Inclusive Design: how to avoid gender bias in your experiences
When we talk about designers’ responsibility, we often talk about cognitive bias, dark patterns and ethical design (attention economy, persuasive design, hook canvas…). But what about our responsibility regarding gender inequalities and the representation of women and men in the products we design?
As digital professionals, we design products and services that influence — consciously or not — the way we care for ourselves, love ourselves, entertain ourselves or manage our professional careers.
But since #MeToo, expectations in terms of inclusiveness and gender equality are increasingly strong. Let’s see what role design can (should) play in deconstructing gender stereotypes.
But first, what is gender?
The term gender was initially used in sociology (gender studies) to study the social relations between the sexes. This study defines the masculine and the feminine as products of a social relationship, with a hierarchical distribution between men and women, with roles, codes and tasks associated with each of the genders.
Agender, transgender, third gender, non-binary… the notion of gender is nowadays more and more flexible. So how can we design products to match this diversity?
Here is a non-exhaustive list of principles we should use to be more gender inclusive.
#1 Do you need to collect gender at all?
A general guiding principle for gender inclusion in UX design is that if gender is not intrinsic to your experience, don’t collect it.
Should a person’s banking experience be any different due to their gender?
For some other industries, like healthcare, gender can actually be incredibly important to one’s experience.
A seemingly simple field can be frustrating for patients and also have significant impacts on their health. How can a doctor provide personalised care for a patient if they don’t know the gender? And how can a healthcare company properly serve its members, if their identity doesn’t exist in their data?
In a nutshell, if collecting the gender does not add any value to the experience, don’t do it. If it does, clearly explain how.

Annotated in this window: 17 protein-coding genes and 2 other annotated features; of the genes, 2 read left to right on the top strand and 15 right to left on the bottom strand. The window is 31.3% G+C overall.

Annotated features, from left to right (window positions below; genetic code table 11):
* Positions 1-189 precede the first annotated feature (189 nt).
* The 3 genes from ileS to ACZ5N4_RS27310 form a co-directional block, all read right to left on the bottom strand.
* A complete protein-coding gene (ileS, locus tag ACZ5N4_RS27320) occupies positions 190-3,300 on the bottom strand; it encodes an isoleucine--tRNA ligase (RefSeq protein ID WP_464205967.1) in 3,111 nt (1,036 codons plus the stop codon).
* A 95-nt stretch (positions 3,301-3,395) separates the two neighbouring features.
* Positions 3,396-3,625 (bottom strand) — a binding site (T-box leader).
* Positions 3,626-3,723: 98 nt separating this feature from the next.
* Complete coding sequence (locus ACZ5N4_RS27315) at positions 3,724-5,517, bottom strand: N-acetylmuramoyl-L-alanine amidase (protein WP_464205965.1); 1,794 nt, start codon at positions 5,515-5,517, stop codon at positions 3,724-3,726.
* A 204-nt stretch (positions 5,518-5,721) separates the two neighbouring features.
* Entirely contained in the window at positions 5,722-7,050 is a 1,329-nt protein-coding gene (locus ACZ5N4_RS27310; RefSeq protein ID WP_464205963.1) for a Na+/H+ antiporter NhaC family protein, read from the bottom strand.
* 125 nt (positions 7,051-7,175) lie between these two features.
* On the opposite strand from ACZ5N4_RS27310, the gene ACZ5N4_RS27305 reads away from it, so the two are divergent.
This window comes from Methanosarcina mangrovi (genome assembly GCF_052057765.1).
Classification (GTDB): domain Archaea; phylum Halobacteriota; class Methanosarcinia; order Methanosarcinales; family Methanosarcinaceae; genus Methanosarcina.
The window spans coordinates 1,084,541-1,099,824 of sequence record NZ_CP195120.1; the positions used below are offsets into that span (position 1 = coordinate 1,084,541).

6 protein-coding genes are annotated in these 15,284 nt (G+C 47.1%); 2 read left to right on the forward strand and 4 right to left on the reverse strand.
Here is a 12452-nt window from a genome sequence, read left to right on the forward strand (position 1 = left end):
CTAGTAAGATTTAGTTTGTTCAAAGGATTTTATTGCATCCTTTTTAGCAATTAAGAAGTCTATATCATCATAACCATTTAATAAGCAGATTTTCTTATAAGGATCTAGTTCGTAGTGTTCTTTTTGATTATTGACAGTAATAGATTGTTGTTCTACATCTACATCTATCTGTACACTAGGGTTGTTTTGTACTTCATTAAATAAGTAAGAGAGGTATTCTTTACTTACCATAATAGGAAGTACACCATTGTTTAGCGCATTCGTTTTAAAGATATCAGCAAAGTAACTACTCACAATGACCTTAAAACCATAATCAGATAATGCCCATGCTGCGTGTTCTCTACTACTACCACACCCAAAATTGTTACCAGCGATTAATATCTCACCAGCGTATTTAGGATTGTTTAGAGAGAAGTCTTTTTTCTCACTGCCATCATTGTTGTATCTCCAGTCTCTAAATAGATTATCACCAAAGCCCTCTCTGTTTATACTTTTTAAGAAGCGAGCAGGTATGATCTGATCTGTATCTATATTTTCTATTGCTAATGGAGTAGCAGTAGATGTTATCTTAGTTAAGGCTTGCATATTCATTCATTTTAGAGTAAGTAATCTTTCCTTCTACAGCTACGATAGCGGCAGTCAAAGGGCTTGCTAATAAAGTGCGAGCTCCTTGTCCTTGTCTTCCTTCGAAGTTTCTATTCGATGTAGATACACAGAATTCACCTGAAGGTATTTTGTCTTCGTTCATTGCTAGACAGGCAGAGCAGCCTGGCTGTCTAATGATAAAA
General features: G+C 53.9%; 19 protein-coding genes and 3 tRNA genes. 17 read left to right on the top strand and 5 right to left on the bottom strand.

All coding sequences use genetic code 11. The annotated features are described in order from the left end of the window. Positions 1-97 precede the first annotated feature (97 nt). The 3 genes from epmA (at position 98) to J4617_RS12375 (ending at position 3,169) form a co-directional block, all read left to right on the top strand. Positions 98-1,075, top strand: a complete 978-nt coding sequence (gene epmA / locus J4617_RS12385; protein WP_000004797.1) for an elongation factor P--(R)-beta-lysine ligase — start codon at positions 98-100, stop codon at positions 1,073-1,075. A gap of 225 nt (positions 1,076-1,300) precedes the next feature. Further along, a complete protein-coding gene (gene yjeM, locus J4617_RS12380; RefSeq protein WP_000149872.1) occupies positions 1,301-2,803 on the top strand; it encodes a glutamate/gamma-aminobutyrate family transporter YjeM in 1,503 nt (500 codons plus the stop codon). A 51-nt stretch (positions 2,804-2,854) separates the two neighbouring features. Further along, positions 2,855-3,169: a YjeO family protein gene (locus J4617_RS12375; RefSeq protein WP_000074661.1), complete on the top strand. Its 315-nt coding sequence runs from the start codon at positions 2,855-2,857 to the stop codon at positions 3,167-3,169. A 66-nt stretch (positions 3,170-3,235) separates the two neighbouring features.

#2 How to ask user’s gender?
First things first, we should inform users how their information will be used. A simple tooltip could offer great transparency and reassurance to your user.
Another tip is to refer to the design principles of GOV.uk. It offers concise and clear instructions on how to ask someone’s gender, see the checklist below:
- Avoid hierarchy by listing the fields in alphabetical order
- Avoid using gendered pronouns like ‘he’ and ‘she’, addressing the user as ‘you’ where possible.
- Never use titles to guess gender
- Test that this works for your users
#3 Make it optional
Make that field optional as much as you can. User may know better than you if it’s safe or appropriate to disclose the information based on the context. Also, offering the option not to give an answer, may actually increase your chances of getting a response.
#4 Ask for preferred pronouns
Instead of gender, consider asking for people’s preferred pronouns, and including the gender-neutral “They/their/theirs” as a singular pronoun. It is now largely adopted in the press and many products and services like Instagram.
#5 Use gender-neutral visuals and design elements
- Avoid gender stereotypes in visual design (choices of colour, typography, etc.).
- Use photos and illustrations of people with diverse gender presentations
- Avoid use of images that suggest gender stereotypes to single users or to categories of users (for example, stereotypically feminine or masculine presenting avatars)
#6 Use gender-neutral language
Another way of being more gender inclusive and avoid sexism in our digital solutions is to use gender-neutral language.
Since 2021, you can use Google Translate to find gender-neutral alternatives to words with gendered baggage.
See few examples below.